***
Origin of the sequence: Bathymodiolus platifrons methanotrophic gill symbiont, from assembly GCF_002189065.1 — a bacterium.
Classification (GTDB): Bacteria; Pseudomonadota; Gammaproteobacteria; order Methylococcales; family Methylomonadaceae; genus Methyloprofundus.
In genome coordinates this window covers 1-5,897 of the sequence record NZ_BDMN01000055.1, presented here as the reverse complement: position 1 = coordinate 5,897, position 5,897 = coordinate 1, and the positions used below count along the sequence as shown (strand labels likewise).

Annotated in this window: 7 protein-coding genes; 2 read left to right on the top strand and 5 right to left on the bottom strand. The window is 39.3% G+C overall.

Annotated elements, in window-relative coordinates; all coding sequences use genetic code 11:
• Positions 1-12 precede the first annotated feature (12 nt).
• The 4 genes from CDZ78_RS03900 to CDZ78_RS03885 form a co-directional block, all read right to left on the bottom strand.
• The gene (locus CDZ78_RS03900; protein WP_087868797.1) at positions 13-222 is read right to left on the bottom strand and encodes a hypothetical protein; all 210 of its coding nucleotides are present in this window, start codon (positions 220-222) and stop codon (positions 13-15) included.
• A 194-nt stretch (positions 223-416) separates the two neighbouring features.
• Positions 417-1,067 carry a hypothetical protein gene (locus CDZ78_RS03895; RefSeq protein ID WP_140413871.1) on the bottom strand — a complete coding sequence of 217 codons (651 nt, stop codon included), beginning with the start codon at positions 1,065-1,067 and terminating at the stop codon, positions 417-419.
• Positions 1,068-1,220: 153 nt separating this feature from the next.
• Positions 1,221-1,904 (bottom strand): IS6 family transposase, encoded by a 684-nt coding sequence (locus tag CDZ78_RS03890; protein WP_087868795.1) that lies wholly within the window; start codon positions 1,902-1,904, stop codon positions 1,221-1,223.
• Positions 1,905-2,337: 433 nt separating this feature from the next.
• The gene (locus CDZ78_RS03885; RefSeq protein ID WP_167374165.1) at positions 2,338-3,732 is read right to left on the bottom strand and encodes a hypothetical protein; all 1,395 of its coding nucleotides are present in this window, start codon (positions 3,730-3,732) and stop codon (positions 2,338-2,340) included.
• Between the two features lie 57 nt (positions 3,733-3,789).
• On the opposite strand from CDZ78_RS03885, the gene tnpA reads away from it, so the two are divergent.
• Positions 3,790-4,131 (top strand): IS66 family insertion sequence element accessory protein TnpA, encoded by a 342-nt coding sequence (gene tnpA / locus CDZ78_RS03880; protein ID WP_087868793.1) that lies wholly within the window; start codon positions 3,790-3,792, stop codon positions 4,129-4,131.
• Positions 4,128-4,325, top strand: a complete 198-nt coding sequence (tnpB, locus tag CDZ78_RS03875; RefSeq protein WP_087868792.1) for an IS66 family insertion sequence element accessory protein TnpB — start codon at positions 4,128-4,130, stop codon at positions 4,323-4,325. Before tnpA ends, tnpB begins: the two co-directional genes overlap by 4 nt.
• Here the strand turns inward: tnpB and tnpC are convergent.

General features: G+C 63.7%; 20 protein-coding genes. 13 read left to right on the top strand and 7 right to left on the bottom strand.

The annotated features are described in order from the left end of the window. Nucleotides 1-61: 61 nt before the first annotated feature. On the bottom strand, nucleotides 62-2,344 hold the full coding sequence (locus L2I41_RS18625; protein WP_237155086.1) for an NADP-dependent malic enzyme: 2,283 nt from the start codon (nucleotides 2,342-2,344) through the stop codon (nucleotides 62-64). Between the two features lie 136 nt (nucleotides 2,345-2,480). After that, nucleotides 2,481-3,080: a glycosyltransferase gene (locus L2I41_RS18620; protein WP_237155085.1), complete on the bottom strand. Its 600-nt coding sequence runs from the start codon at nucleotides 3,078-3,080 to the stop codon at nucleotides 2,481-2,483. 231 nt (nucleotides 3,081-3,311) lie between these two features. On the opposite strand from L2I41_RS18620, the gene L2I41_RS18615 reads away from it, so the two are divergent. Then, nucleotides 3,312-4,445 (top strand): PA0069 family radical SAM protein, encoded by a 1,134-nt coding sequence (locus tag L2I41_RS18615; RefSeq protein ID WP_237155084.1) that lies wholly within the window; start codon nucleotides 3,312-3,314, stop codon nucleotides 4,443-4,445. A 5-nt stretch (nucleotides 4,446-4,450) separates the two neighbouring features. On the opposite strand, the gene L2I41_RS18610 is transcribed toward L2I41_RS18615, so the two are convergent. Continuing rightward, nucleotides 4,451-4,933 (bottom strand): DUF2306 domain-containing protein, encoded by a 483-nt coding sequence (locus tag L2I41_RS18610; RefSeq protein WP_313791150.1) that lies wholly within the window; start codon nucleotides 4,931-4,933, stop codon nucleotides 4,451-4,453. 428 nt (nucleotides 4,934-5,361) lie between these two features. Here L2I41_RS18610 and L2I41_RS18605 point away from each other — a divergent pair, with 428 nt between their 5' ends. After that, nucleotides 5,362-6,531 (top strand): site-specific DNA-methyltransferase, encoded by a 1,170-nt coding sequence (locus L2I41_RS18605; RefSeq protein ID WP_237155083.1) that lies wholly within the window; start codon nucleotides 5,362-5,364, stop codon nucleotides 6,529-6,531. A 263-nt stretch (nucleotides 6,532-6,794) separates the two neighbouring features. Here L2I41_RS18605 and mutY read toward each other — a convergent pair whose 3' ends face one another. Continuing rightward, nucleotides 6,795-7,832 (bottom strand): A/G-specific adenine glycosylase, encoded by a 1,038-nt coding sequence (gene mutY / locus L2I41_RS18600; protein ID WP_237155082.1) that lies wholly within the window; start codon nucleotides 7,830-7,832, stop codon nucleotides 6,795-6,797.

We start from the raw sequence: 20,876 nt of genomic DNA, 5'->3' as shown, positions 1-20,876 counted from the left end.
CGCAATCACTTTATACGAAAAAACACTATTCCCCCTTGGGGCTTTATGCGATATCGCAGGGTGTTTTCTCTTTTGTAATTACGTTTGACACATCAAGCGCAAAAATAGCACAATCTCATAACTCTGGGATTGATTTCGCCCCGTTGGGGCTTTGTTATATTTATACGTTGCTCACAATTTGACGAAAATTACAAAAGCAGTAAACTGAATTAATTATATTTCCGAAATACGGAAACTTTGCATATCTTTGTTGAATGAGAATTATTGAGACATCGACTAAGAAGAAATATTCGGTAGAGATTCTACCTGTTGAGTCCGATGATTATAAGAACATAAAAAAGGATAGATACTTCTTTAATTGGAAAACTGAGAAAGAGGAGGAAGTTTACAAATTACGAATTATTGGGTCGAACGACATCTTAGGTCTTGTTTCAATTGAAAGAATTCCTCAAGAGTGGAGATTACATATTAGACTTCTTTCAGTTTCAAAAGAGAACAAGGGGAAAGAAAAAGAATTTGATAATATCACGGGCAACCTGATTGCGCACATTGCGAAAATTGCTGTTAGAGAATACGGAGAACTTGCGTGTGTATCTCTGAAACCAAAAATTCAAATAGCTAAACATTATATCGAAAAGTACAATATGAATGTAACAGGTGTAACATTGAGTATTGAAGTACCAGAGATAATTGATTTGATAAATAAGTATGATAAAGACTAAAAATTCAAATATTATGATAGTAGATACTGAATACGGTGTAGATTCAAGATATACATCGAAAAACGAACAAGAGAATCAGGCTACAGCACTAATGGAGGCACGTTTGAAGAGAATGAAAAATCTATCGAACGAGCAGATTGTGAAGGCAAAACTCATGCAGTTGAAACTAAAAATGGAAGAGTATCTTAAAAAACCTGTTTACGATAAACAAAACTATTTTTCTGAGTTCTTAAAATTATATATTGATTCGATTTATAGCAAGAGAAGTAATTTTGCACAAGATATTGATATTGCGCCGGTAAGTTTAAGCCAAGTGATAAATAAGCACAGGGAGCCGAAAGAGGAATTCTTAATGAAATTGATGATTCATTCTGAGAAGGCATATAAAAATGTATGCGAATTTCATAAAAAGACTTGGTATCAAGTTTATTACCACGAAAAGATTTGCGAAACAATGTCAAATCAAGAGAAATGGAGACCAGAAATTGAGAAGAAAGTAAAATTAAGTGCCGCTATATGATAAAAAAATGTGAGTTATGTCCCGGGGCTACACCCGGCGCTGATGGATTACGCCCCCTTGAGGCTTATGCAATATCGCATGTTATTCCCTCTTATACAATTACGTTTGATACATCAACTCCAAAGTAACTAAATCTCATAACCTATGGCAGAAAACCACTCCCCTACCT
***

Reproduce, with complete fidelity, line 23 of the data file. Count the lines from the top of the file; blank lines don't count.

CGCAATCACTTTATACGAAAAAACACTATTCCCCCTTGGGGCTTTATGCGATATCGCAGGGTGTTTTCTCTTTTGTAATTACGTTTGACACATCAAGCGCAAAAATAGCACAATCTCATAACTCTGGGATTGATTTCGCCCCGTTGGGGCTTTGTTATATTTATACGTTGCTCACAATTTGACGAAAATTACAAAAGCAGTAAACTGAATTAATTATATTTCCGAAATACGGAAACTTTGCATATCTTTGTTGAATGAGAATTATTGAGACATCGACTAAGAAGAAATATTCGGTAGAGATTCTACCTGTTGAGTCCGATGATTATAAGAACATAAAAAAGGATAGATACTTCTTTAATTGGAAAACTGAGAAAGAGGAGGAAGTTTACAAATTACGAATTATTGGGTCGAACGACATCTTAGGTCTTGTTTCAATTGAAAGAATTCCTCAAGAGTGGAGATTACATATTAGACTTCTTTCAGTTTCAAAAGAGAACAAGGGGAAAGAAAAAGAATTTGATAATATCACGGGCAACCTGATTGCGCACATTGCGAAAATTGCTGTTAGAGAATACGGAGAACTTGCGTGTGTATCTCTGAAACCAAAAATTCAAATAGCTAAACATTATATCGAAAAGTACAATATGAATGTAACAGGTGTAACATTGAGTATTGAAGTACCAGAGATAATTGATTTGATAAATAAGTATGATAAAGACTAAAAATTCAAATATTATGATAGTAGATACTGAATACGGTGTAGATTCAAGATATACATCGAAAAACGAACAAGAGAATCAGGCTACAGCACTAATGGAGGCACGTTTGAAGAGAATGAAAAATCTATCGAACGAGCAGATTGTGAAGGCAAAACTCATGCAGTTGAAACTAAAAATGGAAGAGTATCTTAAAAAACCTGTTTACGATAAACAAAACTATTTTTCTGAGTTCTTAAAATTATATATTGATTCGATTTATAGCAAGAGAAGTAATTTTGCACAAGATATTGATATTGCGCCGGTAAGTTTAAGCCAAGTGATAAATAAGCACAGGGAGCCGAAAGAGGAATTCTTAATGAAATTGATGATTCATTCTGAGAAGGCATATAAAAATGTATGCGAATTTCATAAAAAGACTTGGTATCAAGTTTATTACCACGAAAAGATTTGCGAAACAATGTCAAATCAAGAGAAATGGAGACCAGAAATTGAGAAGAAAGTAAAATTAAGTGCCGCTATATGATAAAAAAATGTGAGTTATGTCCCGGGGCTACACCCGGCGCTGATGGATTACGCCCCCTTGAGGCTTATGCAATATCGCATGTTATTCCCTCTTATACAATTACGTTTGATACATCAACTCCAAAGTAACTAAATCTCATAACCTATGGCAGAAAACCACTCCCCTACCT